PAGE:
This isn’t an isolated practice.

“Tobacco companies have sponsored football leagues, clubs and cups around the world. The practice is helped by the fact that the global governing body of football, FIFA, and its continental confederations such as UEFA, often have little authority over national leagues which are structured in a variety of ways. In these regulatory gaps tobacco companies continue to exploit football brands, in particular in the continents of Africa, Asia and South America.”

This is because tobacco brands are well aware of the attention that the youth give to sports, and have used the weak anti-tobacco legislation in various countries to their advantage. A study that looked at cigarette packs from 14 low- and middle-income countries, showed that brands used sports related themes to appeal to their customers. And it found 36 brands with distinct “sports appeal” including the use of football imagery and text.

“When looking at the benefits for targeting the Asian football market to promote the Marlboro brand in 1994, an internal presentation by Philip Morris that proposed sponsoring regional and national cups and leagues and identified China, Indonesia, South Korea and Hong Kong as priority markets. It proposed spending US$9m over three years sponsoring the China National Football League. That deal went ahead despite the fact there was a law banning tobacco advertising in sports stadiums, though it ended a year later.” Source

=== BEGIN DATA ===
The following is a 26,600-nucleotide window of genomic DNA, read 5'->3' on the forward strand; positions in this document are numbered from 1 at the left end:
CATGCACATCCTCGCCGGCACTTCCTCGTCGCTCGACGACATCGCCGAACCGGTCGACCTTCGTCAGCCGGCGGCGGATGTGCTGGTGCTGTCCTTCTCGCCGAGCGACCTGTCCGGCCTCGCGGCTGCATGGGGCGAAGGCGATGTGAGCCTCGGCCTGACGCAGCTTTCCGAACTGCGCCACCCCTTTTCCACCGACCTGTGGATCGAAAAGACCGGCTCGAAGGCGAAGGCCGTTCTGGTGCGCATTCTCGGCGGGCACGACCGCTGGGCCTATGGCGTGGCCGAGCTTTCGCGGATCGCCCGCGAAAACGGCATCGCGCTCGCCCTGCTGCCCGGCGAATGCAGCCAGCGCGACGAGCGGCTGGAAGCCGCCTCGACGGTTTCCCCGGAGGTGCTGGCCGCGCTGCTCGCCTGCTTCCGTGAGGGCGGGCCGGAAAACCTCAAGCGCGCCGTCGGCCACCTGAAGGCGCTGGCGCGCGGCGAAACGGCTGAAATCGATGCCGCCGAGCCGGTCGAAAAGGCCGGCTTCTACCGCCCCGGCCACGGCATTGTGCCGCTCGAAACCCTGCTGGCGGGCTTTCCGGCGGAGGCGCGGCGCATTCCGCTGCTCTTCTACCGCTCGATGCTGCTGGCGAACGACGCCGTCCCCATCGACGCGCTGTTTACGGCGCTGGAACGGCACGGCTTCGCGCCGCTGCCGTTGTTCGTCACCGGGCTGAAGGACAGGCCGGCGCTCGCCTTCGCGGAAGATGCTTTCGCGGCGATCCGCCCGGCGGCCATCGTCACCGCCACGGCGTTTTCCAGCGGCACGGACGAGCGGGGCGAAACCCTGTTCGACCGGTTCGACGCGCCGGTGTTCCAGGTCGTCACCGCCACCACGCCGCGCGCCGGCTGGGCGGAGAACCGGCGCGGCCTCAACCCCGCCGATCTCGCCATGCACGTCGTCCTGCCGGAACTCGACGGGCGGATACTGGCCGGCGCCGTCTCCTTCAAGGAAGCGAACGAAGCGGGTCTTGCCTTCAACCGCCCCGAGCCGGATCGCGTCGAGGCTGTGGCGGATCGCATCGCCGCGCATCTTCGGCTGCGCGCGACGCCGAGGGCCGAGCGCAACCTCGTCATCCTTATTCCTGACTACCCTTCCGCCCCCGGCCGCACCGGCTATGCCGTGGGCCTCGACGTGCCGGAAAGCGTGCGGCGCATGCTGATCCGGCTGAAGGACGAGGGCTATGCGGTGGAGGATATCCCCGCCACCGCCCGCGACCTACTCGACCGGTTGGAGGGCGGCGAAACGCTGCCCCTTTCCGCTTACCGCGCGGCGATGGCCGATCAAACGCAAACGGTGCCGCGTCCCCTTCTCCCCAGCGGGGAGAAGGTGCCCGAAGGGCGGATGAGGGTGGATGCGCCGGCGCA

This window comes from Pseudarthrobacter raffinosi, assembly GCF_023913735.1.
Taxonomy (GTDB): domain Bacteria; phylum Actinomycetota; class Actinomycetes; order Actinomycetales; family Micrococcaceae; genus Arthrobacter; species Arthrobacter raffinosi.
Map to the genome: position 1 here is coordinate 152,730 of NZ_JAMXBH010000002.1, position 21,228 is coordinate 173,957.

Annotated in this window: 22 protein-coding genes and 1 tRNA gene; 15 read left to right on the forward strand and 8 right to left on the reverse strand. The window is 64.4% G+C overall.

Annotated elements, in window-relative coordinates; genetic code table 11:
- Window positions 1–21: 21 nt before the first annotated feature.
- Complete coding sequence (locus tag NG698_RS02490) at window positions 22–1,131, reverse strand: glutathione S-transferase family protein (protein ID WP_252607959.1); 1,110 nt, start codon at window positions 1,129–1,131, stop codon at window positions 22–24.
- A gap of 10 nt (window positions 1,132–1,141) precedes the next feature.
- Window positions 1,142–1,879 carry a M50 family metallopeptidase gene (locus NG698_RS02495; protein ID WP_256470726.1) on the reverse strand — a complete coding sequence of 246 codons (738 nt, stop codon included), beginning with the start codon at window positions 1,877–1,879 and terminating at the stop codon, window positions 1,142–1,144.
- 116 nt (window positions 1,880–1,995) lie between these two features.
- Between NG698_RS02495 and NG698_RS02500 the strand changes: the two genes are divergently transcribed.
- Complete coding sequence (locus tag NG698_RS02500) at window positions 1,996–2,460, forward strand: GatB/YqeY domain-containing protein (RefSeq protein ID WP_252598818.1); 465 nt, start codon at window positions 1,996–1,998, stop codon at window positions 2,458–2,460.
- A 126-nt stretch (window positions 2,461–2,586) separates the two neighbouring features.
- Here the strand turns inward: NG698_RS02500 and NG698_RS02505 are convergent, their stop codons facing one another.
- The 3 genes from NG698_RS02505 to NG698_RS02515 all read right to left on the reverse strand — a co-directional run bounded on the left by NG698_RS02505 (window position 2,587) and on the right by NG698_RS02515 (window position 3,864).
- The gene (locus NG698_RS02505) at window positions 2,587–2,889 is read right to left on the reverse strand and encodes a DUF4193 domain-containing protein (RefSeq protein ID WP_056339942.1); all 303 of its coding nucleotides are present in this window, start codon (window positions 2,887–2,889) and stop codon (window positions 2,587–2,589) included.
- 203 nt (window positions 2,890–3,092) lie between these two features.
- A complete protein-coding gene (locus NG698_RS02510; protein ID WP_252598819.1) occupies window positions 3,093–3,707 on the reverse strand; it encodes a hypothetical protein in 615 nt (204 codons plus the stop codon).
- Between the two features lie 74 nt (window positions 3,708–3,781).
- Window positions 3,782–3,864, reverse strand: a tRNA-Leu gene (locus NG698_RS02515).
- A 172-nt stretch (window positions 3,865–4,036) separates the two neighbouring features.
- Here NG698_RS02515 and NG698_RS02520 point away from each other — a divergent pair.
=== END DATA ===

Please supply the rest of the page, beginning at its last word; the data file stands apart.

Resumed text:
In 2022, VPZ, a company that operates the e-cigarettes stores in the UK launched a campaign to coincide with National No Smoking Day, calling for a “complete ban on smoking”. They enlisted the help of former Tottenham and Liverpool player Neil “Razor” Ruddock to act as the campaign ambassador. But their campaign wasn’t aimed at stopping people from using tobacco related products completely – it just encouraged them to move to vaping instead.

This move towards vaping isn’t a positive one. It’s just seen as the lesser of two evils

“There are still many unanswered efficacy and safety questions about e-cigs. It’s unclear how well they work as a smoking cessation tool. And while they are almost certainly safer than regular cigarettes, they are not necessarily safe. Health officials know next to nothing about the flavorings or about other chemicals generated by the heating of e-liquids. They also don’t know how many teenagers who start using e-cigs will move on to tobacco products” NY Times

“The more we learn about e-cigarettes, the more detrimental health consequences we discover. For one, vaping products contain nicotine, which is highly addictive, so what starts as a habit can develop into serious nicotine addiction.

There have been 2,807 hospitalized cases of serious lung injury associated with vaping products, resulting in 68 deaths as of February 2020.

Nearly 5,000 children younger than 5 received emergency room treatment for e-liquid nicotine exposure between 2013 and 2017.” Source

But e-cigarettes are still being promoted under their harm reduction strategy.

“Harm reduction is a public health strategy to reduce the negative health effects of certain behaviors. These approaches do not aim to completely eliminate behaviors or solely emphasize abstinence, since doing so may be unrealistic or ineffective.

In relation to tobacco, the strategy aims to encourage those who will not quit smoking to less harmful forms of nicotine use (e.g., long term use of nicotine gum or patch).